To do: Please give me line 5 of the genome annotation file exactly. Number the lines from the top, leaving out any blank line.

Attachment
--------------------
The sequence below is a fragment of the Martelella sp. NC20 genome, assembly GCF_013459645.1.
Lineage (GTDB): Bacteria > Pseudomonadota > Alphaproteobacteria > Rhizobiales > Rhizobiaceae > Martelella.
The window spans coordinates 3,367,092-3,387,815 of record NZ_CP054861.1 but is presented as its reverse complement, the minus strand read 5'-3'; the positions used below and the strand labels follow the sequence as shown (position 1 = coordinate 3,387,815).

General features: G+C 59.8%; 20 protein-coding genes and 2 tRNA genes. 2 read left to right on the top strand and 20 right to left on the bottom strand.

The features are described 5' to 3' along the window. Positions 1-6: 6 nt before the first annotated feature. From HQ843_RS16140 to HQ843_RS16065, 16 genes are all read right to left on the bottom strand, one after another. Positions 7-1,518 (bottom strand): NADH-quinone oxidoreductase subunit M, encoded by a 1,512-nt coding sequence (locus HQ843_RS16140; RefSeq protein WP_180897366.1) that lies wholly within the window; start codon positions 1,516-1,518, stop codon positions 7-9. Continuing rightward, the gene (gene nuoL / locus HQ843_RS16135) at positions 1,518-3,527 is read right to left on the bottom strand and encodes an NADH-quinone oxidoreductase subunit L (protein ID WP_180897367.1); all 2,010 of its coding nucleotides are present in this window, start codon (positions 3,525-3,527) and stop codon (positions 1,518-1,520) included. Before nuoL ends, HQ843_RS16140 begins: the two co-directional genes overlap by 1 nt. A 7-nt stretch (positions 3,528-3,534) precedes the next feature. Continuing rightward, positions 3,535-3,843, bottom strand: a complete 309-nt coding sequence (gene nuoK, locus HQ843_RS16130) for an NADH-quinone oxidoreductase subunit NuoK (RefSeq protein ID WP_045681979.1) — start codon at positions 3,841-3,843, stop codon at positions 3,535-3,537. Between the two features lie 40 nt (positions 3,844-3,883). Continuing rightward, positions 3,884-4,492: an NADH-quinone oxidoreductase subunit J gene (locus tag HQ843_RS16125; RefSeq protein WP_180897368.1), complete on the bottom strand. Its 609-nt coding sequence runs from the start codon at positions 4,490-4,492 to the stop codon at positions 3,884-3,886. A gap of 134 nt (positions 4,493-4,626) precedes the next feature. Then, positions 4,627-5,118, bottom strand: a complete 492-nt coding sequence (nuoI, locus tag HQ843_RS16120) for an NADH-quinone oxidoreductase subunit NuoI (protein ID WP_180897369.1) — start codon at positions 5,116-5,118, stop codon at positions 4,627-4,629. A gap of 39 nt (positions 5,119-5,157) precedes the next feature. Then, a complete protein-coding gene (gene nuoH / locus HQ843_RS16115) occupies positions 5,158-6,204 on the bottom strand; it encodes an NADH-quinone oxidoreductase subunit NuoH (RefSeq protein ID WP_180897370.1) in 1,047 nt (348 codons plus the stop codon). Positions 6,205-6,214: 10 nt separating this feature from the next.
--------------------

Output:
The features are described 5' to 3' along the window. Positions 1-6: 6 nt before the first annotated feature. From HQ843_RS16140 to HQ843_RS16065, 16 genes are all read right to left on the bottom strand, one after another. Positions 7-1,518 (bottom strand): NADH-quinone oxidoreductase subunit M, encoded by a 1,512-nt coding sequence (locus HQ843_RS16140; RefSeq protein WP_180897366.1) that lies wholly within the window; start codon positions 1,516-1,518, stop codon positions 7-9. Continuing rightward, the gene (gene nuoL / locus HQ843_RS16135) at positions 1,518-3,527 is read right to left on the bottom strand and encodes an NADH-quinone oxidoreductase subunit L (protein ID WP_180897367.1); all 2,010 of its coding nucleotides are present in this window, start codon (positions 3,525-3,527) and stop codon (positions 1,518-1,520) included. Before nuoL ends, HQ843_RS16140 begins: the two co-directional genes overlap by 1 nt. A 7-nt stretch (positions 3,528-3,534) precedes the next feature. Continuing rightward, positions 3,535-3,843, bottom strand: a complete 309-nt coding sequence (gene nuoK, locus HQ843_RS16130) for an NADH-quinone oxidoreductase subunit NuoK (RefSeq protein ID WP_045681979.1) — start codon at positions 3,841-3,843, stop codon at positions 3,535-3,537. Between the two features lie 40 nt (positions 3,844-3,883). Continuing rightward, positions 3,884-4,492: an NADH-quinone oxidoreductase subunit J gene (locus tag HQ843_RS16125; RefSeq protein WP_180897368.1), complete on the bottom strand. Its 609-nt coding sequence runs from the start codon at positions 4,490-4,492 to the stop codon at positions 3,884-3,886. A gap of 134 nt (positions 4,493-4,626) precedes the next feature. Then, positions 4,627-5,118, bottom strand: a complete 492-nt coding sequence (nuoI, locus tag HQ843_RS16120) for an NADH-quinone oxidoreductase subunit NuoI (protein ID WP_180897369.1) — start codon at positions 5,116-5,118, stop codon at positions 4,627-4,629. A gap of 39 nt (positions 5,119-5,157) precedes the next feature. Then, a complete protein-coding gene (gene nuoH / locus HQ843_RS16115) occupies positions 5,158-6,204 on the bottom strand; it encodes an NADH-quinone oxidoreductase subunit NuoH (RefSeq protein ID WP_180897370.1) in 1,047 nt (348 codons plus the stop codon). Positions 6,205-6,214: 10 nt separating this feature from the next.